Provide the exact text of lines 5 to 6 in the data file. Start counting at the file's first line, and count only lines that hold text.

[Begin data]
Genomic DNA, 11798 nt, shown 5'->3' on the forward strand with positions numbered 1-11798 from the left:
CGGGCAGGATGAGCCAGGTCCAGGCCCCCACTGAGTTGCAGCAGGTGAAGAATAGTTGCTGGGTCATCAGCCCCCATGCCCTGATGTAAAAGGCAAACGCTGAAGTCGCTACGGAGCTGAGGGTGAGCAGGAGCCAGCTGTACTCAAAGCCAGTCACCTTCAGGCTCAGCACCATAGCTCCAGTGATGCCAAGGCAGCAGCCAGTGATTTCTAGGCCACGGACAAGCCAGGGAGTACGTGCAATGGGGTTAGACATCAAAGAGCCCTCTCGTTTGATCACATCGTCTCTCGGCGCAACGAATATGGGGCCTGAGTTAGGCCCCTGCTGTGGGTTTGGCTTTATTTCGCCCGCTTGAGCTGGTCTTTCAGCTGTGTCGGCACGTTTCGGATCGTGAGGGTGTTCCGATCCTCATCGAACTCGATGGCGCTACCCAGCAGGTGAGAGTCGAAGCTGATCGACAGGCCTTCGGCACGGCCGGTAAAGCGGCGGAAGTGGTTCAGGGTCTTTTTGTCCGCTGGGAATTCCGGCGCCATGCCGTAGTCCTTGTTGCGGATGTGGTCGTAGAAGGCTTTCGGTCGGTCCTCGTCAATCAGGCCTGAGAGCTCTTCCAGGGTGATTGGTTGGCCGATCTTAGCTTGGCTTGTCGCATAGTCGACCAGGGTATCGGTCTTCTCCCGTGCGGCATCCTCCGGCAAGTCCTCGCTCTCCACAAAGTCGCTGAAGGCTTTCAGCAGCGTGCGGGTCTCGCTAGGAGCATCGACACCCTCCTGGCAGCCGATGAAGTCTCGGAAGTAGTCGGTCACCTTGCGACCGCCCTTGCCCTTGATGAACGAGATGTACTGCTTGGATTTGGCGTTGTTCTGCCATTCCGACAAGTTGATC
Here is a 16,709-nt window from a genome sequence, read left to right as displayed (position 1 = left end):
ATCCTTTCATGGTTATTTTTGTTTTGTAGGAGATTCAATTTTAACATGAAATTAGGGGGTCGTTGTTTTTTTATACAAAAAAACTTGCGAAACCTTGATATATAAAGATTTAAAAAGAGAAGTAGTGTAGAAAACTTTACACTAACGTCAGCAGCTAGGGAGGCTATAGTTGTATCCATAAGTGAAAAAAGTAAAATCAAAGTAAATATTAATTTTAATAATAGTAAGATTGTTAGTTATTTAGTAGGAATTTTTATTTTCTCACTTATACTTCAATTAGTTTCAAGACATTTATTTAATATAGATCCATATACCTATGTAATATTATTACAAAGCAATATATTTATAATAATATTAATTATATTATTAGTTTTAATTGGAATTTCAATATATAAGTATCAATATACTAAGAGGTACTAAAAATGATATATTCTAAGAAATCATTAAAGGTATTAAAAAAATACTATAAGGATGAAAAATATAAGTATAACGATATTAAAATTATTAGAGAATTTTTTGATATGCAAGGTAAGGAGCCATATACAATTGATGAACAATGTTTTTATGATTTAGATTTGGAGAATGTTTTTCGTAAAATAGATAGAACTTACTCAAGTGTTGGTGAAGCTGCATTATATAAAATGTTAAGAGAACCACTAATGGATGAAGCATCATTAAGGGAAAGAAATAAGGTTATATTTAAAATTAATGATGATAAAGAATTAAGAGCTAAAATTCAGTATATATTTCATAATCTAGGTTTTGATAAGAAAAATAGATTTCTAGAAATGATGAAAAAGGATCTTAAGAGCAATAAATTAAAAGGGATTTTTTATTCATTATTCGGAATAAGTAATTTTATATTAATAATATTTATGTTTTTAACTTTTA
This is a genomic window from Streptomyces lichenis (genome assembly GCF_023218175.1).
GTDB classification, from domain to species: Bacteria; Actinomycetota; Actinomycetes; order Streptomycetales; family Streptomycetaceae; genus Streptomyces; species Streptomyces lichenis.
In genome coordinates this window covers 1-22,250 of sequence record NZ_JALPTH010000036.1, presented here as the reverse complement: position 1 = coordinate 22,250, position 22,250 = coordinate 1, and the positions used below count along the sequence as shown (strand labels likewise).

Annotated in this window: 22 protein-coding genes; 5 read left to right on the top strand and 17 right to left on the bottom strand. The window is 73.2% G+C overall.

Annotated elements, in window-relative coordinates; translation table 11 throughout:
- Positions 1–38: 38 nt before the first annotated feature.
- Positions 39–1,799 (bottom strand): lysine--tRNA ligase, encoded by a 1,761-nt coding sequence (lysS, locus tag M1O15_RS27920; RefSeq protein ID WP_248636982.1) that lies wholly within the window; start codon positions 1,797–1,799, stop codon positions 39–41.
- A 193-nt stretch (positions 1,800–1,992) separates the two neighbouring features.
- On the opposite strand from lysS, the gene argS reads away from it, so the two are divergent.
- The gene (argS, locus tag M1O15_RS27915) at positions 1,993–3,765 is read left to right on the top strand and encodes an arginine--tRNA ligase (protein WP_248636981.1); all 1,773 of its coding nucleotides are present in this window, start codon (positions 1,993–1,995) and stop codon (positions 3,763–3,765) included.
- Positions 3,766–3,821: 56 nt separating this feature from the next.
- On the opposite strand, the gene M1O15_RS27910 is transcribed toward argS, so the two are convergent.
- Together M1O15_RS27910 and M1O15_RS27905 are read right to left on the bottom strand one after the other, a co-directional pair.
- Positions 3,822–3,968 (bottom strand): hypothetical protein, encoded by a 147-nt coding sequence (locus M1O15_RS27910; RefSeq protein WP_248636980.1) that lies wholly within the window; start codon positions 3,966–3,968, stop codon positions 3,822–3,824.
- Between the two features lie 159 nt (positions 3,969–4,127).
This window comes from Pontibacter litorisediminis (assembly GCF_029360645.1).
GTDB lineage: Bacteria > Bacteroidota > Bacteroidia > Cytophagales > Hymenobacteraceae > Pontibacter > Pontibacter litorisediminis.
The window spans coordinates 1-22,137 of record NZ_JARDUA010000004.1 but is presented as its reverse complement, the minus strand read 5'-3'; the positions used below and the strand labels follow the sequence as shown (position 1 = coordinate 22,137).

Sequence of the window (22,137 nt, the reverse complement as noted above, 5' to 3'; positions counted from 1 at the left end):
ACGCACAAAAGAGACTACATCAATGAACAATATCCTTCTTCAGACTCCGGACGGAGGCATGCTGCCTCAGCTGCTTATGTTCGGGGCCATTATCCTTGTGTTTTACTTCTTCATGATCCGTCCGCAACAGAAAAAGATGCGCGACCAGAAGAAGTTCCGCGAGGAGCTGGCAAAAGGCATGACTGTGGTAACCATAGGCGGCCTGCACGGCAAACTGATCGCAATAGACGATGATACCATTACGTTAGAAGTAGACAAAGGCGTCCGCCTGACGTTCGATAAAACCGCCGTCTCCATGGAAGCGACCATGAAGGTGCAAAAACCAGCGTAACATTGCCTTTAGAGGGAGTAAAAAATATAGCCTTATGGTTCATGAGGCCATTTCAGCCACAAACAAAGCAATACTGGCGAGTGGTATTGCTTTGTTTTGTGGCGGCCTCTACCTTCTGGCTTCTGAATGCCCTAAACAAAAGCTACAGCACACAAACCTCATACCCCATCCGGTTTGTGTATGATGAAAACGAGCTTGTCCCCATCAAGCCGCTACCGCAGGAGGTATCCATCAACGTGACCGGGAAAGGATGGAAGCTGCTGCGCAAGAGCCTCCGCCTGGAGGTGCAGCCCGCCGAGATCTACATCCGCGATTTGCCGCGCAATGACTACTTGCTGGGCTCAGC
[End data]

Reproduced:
This is a genomic window from Streptomyces lichenis (genome assembly GCF_023218175.1).
GTDB classification, from domain to species: Bacteria; Actinomycetota; Actinomycetes; order Streptomycetales; family Streptomycetaceae; genus Streptomyces; species Streptomyces lichenis.